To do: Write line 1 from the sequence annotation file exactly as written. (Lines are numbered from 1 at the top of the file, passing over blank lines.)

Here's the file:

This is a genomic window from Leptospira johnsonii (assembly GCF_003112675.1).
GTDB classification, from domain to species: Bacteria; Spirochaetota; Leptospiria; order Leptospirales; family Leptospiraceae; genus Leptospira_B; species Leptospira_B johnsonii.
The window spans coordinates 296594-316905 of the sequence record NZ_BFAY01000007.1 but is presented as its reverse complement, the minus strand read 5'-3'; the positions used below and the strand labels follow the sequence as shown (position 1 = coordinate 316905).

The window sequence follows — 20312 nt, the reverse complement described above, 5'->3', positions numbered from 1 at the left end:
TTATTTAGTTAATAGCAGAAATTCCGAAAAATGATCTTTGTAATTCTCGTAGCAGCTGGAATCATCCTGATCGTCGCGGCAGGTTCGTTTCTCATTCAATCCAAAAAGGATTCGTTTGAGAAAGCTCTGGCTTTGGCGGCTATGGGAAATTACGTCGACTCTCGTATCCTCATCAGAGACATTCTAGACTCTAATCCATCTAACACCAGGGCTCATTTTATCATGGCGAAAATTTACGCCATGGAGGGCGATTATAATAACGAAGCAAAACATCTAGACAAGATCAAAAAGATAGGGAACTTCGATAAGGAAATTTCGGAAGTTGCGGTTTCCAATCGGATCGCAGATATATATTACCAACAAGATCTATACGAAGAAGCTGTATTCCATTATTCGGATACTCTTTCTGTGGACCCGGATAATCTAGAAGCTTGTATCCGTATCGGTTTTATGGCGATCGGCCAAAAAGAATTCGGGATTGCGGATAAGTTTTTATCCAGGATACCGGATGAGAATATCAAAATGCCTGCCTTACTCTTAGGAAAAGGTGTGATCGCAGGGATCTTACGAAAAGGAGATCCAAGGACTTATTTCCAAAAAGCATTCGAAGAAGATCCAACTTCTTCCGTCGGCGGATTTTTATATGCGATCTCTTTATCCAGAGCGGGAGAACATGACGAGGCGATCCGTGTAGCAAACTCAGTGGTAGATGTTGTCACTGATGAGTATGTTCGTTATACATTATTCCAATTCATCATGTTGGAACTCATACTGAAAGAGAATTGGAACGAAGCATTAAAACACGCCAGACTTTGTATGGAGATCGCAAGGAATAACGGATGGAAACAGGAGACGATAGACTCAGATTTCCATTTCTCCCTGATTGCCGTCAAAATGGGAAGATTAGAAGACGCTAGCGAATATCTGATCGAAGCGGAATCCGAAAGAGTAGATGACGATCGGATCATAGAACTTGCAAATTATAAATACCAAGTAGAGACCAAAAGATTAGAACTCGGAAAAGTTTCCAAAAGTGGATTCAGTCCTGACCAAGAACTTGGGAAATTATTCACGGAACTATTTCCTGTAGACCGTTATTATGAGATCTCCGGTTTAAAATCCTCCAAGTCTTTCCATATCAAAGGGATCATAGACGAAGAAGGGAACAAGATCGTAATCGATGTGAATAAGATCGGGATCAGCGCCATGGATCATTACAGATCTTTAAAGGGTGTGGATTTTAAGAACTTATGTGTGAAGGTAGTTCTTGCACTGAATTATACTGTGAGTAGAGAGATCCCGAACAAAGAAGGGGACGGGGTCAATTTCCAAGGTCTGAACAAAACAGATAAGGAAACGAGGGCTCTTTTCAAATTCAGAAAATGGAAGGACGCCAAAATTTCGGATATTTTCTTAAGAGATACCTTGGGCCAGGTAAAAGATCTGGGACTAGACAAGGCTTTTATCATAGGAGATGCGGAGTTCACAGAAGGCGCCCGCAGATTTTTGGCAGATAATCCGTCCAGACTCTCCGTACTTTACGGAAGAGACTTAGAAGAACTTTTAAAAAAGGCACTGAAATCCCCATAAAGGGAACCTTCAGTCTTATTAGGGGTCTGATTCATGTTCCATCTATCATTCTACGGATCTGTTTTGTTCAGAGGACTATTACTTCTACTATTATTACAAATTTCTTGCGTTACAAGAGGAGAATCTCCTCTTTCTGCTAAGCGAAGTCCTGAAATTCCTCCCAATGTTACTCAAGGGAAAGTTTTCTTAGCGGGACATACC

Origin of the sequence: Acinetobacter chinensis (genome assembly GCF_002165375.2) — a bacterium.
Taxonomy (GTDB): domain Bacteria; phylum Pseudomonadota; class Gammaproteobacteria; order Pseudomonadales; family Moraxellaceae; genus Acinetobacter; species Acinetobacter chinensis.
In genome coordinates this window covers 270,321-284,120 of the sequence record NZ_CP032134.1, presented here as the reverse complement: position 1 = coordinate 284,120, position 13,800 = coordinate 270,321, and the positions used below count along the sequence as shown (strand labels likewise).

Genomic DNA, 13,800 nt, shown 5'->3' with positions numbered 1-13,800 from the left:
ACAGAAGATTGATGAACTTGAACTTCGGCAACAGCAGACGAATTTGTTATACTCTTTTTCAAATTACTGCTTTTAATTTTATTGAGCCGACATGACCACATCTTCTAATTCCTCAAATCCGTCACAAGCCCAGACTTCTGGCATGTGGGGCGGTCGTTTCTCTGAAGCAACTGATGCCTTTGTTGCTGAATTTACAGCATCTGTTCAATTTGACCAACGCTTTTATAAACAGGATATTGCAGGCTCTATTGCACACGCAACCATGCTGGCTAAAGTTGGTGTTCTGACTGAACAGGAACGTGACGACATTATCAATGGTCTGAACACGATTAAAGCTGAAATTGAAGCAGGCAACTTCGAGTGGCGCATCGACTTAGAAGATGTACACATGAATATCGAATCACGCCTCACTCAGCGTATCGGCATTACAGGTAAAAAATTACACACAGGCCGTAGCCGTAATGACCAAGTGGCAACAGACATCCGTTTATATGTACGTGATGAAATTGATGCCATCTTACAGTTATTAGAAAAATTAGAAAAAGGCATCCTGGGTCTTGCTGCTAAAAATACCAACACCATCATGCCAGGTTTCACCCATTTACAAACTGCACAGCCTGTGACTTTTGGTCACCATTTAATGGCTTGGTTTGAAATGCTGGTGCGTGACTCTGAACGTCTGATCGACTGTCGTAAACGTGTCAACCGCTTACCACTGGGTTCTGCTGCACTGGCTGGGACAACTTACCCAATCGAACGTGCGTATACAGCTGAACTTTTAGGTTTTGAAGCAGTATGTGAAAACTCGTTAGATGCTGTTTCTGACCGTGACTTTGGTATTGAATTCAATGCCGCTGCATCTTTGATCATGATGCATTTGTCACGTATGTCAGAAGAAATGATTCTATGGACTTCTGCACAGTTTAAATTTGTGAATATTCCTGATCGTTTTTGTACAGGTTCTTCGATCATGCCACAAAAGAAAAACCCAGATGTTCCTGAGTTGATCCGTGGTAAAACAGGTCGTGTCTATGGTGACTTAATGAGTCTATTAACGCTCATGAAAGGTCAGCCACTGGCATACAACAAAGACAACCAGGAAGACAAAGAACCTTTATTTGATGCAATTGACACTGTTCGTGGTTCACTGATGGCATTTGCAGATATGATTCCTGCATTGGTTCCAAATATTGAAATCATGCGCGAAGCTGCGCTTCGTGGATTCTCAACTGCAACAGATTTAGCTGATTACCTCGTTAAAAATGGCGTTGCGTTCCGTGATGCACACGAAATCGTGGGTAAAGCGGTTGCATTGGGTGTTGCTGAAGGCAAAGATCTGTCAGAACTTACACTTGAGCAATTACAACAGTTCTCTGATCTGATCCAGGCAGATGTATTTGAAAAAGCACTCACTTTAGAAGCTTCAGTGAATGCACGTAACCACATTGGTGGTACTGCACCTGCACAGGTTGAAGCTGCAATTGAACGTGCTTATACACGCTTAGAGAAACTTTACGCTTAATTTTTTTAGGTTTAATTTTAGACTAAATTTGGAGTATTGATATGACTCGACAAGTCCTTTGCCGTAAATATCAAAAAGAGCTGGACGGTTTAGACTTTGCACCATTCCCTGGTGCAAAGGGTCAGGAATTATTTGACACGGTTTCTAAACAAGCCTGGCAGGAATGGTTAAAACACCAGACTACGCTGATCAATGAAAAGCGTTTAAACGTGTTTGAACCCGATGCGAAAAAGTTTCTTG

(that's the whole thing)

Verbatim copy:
This is a genomic window from Leptospira johnsonii (assembly GCF_003112675.1).